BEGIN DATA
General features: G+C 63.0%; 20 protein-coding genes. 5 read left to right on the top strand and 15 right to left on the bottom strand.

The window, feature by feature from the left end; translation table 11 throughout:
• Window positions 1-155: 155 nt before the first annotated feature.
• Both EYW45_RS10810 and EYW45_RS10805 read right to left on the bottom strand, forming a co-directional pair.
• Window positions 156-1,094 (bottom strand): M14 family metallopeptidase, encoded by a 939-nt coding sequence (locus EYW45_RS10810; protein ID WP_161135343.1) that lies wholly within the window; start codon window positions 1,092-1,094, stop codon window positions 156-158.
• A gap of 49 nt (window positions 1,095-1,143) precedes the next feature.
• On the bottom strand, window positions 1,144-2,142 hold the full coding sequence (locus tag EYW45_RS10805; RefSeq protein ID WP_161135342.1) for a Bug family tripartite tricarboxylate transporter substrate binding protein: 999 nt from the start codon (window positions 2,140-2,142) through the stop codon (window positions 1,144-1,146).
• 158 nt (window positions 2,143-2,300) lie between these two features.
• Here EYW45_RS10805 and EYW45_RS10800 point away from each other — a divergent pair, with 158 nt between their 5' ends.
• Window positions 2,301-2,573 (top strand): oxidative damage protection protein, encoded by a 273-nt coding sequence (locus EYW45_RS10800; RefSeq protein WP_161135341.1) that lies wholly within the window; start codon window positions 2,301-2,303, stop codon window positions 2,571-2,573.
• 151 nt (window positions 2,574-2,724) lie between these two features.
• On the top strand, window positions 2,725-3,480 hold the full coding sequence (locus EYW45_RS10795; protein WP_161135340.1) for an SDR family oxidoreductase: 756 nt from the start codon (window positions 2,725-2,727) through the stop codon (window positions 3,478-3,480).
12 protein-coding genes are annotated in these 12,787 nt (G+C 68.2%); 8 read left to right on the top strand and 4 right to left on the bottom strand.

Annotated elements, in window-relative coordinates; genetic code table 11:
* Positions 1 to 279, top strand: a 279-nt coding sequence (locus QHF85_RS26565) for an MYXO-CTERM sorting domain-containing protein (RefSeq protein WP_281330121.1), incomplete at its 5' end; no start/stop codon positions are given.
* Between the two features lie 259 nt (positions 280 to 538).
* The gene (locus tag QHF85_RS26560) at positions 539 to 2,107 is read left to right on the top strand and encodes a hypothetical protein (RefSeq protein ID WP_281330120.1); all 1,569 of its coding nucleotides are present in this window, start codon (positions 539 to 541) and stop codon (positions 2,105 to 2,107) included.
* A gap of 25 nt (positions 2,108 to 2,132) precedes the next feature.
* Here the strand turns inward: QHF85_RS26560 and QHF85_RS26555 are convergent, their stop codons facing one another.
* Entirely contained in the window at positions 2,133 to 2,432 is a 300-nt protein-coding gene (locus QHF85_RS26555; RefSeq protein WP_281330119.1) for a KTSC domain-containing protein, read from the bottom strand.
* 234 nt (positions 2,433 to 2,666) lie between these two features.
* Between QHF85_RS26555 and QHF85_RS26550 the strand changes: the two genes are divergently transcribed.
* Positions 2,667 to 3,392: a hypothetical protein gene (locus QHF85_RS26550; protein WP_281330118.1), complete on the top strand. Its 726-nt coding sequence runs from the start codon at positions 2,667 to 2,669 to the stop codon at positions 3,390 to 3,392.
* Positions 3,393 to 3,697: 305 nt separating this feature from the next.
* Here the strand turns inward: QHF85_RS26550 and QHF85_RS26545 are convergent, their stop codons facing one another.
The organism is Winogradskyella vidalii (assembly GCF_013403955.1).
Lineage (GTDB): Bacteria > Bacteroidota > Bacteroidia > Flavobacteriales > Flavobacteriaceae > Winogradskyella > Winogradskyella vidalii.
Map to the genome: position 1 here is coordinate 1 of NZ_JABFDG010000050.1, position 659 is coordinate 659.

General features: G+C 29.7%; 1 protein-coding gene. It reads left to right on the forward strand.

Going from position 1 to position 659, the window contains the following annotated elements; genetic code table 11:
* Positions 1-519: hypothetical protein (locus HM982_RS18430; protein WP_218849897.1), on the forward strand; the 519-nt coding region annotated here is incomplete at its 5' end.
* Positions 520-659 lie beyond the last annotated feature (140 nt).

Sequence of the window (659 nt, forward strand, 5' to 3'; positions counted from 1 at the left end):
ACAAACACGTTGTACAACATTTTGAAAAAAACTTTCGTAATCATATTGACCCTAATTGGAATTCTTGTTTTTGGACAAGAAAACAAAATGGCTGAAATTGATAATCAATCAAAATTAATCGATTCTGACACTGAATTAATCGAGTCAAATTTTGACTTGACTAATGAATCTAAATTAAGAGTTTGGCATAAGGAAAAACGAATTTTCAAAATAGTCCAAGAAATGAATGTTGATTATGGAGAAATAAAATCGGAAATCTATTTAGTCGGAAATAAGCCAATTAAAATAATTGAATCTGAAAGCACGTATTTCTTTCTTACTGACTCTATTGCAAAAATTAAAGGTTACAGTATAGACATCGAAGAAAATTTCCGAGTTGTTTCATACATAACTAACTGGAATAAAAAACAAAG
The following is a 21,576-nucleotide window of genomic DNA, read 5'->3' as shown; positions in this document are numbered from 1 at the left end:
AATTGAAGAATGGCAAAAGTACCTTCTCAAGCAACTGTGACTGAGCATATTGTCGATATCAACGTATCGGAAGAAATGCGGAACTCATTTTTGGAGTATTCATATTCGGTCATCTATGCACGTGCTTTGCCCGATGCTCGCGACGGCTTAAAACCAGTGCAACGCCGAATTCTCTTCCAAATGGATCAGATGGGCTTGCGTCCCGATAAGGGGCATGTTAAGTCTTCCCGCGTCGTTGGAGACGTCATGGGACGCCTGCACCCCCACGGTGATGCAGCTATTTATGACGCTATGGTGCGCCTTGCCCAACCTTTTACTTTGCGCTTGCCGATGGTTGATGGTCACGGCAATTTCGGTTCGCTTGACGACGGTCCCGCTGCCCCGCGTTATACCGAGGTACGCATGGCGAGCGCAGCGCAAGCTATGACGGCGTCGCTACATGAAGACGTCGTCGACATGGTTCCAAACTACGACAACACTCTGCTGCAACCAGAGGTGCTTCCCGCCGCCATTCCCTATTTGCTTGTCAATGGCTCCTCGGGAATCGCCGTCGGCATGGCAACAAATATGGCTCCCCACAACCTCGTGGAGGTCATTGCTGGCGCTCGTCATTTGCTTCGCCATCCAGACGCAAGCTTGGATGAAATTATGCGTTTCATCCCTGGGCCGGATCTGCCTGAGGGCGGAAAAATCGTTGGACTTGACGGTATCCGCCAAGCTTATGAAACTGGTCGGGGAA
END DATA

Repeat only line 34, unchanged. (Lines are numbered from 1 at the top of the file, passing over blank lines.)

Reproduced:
ACAAACACGTTGTACAACATTTTGAAAAAAACTTTCGTAATCATATTGACCCTAATTGGAATTCTTGTTTTTGGACAAGAAAACAAAATGGCTGAAATTGATAATCAATCAAAATTAATCGATTCTGACACTGAATTAATCGAGTCAAATTTTGACTTGACTAATGAATCTAAATTAAGAGTTTGGCATAAGGAAAAACGAATTTTCAAAATAGTCCAAGAAATGAATGTTGATTATGGAGAAATAAAATCGGAAATCTATTTAGTCGGAAATAAGCCAATTAAAATAATTGAATCTGAAAGCACGTATTTCTTTCTTACTGACTCTATTGCAAAAATTAAAGGTTACAGTATAGACATCGAAGAAAATTTCCGAGTTGTTTCATACATAACTAACTGGAATAAAAAACAAAG